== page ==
Sea Urchin Spines
Sea urchin spines are composed of calcium carbonate and are currently the only animals that can still see without having eyes. This is truly amazing as they instinctively use the cells in their feet to sense light.
How Can I Avoid a Sea Urchin Sting?
To avoid touching a sea urchin, mind your step, and avoid jumping into the shallow water from the shore or a boat if you do not have a clear view of the bottom.
For scuba divers, the tides and currents can cause you to brush up against the urchins, and yes, the spines can even puncture through neoprene so take good care to avoid them as much as possible. It is common for new scuba divers to be directed to kneel on the sandy floor-bed when practicing Open Water skills, so do exercise caution and always check where you are placing your legs and arms.
What Happens when I Step on a Sea Urchin?
In the best case scenario of stepping on a sea urchin, the delicate spine will just break off and be embedded in your skin. It will be sensitive but not toxic. To encourage the spine to come out, you can soak your foot in clean, warm water. This will soften your skin and over time your body will push the non-toxic spine out.
However, multiple deep puncture wounds from stepping on a sea urchin may cause severe injury, especially if accompanied by symptoms such as:
- Muscle aches
- Intense fatigue
A serious sea urchin sting may cause pain to the injury site leading to swelling and inflammation. Symptoms from a venomous sea urchin sting will lead to additional symptoms such as dizziness, breathing problems, chest pain, changes in heart rate, loss of consciousness, nausea, and vomiting. In the worst-case scenario, the venom will enter the bloodstream and cause death.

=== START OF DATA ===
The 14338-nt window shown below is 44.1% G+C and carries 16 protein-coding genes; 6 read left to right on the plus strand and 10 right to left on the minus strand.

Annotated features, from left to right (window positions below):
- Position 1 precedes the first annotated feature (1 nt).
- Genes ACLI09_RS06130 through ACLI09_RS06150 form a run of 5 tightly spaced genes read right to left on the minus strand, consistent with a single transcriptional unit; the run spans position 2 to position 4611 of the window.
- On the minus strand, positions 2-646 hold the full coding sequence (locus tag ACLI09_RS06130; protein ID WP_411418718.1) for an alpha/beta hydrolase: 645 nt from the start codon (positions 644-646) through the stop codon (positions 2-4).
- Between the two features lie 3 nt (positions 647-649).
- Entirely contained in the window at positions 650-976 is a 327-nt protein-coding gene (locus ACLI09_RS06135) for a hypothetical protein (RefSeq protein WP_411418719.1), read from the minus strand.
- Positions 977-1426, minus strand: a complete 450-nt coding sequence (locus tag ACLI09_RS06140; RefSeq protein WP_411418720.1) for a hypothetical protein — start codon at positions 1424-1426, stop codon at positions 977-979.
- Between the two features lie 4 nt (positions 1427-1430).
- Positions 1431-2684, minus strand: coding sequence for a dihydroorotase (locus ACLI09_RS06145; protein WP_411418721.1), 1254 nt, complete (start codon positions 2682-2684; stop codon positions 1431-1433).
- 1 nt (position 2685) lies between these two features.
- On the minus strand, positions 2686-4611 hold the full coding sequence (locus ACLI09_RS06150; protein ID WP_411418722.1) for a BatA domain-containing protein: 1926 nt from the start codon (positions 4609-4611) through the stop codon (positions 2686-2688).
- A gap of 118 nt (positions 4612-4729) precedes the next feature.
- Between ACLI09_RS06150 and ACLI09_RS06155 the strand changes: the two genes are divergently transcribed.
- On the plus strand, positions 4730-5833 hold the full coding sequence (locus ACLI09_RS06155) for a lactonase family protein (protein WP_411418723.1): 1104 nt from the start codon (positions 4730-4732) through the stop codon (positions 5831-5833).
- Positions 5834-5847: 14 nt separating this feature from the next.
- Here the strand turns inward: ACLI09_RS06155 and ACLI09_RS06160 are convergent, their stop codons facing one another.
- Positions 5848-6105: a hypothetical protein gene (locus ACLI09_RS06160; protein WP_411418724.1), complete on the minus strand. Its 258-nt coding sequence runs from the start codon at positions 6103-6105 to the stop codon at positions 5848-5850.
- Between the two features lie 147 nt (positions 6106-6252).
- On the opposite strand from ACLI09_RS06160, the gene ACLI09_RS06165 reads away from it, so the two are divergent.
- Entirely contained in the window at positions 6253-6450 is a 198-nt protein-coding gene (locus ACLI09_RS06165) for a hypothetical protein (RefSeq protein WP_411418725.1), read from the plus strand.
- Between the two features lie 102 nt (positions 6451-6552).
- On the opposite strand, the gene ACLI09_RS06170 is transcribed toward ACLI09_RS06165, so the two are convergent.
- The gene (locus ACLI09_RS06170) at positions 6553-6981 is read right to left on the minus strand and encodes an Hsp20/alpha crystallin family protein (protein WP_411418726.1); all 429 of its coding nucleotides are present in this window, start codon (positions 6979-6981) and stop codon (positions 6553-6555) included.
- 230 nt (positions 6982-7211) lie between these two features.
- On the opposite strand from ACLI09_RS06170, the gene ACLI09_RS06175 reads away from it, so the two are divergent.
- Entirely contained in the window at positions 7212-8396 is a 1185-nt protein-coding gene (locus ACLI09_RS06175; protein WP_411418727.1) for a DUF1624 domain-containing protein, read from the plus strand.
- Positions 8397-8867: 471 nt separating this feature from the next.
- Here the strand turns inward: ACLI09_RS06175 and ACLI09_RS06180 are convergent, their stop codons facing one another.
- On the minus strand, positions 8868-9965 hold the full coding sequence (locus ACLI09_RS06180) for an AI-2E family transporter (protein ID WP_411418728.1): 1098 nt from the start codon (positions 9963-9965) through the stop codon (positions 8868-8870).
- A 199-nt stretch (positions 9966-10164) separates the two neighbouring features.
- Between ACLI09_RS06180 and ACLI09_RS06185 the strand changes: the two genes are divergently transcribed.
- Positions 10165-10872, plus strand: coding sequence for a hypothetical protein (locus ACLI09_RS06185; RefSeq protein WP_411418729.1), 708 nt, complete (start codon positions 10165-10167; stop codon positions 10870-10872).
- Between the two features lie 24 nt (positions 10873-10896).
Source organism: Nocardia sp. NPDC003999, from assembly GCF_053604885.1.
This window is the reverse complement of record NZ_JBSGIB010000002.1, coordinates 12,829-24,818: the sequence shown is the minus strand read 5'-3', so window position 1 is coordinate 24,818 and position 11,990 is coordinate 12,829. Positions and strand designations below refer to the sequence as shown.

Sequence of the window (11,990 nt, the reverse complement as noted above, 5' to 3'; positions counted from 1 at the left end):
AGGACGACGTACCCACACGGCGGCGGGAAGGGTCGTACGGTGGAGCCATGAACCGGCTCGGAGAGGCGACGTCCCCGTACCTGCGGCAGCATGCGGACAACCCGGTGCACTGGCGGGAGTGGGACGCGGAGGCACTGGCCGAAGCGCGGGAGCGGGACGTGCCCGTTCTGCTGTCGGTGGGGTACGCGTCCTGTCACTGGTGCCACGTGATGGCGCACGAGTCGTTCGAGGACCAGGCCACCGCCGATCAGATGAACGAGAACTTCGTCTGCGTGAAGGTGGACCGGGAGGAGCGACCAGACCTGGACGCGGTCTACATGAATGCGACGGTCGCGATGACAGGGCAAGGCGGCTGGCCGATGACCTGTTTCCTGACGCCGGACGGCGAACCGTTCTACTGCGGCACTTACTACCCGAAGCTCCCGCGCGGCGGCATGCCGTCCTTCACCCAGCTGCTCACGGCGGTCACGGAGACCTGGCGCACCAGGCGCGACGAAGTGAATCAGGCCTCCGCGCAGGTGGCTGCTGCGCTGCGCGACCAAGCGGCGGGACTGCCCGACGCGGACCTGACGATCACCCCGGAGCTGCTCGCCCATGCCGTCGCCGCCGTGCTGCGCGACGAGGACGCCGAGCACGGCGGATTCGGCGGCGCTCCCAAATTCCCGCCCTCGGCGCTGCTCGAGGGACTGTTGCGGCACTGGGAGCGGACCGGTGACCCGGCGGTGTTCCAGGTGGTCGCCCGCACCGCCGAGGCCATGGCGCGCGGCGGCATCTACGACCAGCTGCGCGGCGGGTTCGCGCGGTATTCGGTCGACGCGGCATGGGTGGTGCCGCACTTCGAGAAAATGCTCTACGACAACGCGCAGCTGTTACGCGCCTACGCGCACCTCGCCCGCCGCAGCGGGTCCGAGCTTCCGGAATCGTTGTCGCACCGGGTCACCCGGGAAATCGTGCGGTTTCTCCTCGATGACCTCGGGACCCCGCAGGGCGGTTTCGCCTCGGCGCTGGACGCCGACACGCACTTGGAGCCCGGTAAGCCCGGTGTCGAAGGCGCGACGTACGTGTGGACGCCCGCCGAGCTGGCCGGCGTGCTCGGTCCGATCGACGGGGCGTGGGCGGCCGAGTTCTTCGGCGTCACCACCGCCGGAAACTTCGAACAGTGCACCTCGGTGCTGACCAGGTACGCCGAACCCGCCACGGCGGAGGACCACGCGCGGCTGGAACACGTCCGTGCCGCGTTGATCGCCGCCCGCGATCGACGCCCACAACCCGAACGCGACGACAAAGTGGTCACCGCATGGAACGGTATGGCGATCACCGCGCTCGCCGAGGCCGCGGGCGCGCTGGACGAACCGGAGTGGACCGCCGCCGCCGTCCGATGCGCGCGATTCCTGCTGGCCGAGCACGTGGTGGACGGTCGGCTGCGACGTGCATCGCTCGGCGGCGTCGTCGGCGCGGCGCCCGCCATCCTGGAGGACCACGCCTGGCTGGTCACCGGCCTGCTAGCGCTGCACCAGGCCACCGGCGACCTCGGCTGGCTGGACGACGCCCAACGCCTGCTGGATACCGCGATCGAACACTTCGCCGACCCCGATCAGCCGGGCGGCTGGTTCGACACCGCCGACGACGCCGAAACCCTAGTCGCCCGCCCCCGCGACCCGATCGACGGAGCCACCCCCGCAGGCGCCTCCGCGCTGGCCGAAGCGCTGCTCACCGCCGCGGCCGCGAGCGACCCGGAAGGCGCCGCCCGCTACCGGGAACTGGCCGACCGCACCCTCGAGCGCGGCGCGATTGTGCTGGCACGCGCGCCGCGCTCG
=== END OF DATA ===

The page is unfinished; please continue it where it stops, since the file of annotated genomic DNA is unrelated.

Sea Urchin Removal
If you have a sea urchin spine injury, it is essential to remove the affected area’s spine. The calcium-filled spines that a sting can leave behind can be difficult to remove from the skin, so if you can, ask someone for assistance and be gentle to avoid the spines from breaking inside the skin.
Anyone with allergic reactions to bites or stings should take extra precautions and get medical assistance immediately. The following is a guide to help you known what steps to take if this should occur and is not intended to replace the possible need for medical care:
Step 1: Immerse the area for 30 – 90 minutes in hot water. Sea urchin toxins are heat-labile meaning hot water immersion is very effective in reducing the pain. If you can not access hot water, try to source vinegar as this will help the spines dissolve, making them easier to remove. Vinegar and hot water bath commonly use treatment to break down the spines so they can be successfully removed from the skin.
Step 2: Remove the larger spines with tweezers (use a magnifying glass if possible).
Step 3: Remove the smaller spines known as pedicellariae by scraping them carefully with a razor or a credit card.
Step 4: Clean the wound with warm water and soap. Always use the cleanest possible water to prevent infection to the wound.
Step 5: Rinse the wound with clean water again to ensure all spines are removed. If you find that the spines can not be removed, you should see medical attention for assistance right away.
It is typical for the site of the sting to turn blue or black. This is a symptom of the dye, which the sea urchin may release on impact or as a result of minor bruising. Remember to keep the wound clean and treat the area with a topical antiseptic ointment to ensure no bacteria causes an infection. If you are concerned about infection, seek further medical advice as a doctor may suggest a round of antibiotics.
Sea urchins should not bother you while you are exploring the ocean’s beauty, but it is possible that a simple misstep can lead you to be stung and get the sea urchin spines in your foot. Follow the five steps for removing the sea urchin spines from your foot mentioned above and seek further medical attention if required. We hope that the sea urchin populations continue to protect the coral reefs and learn to appreciate their vital role in the ecosystem.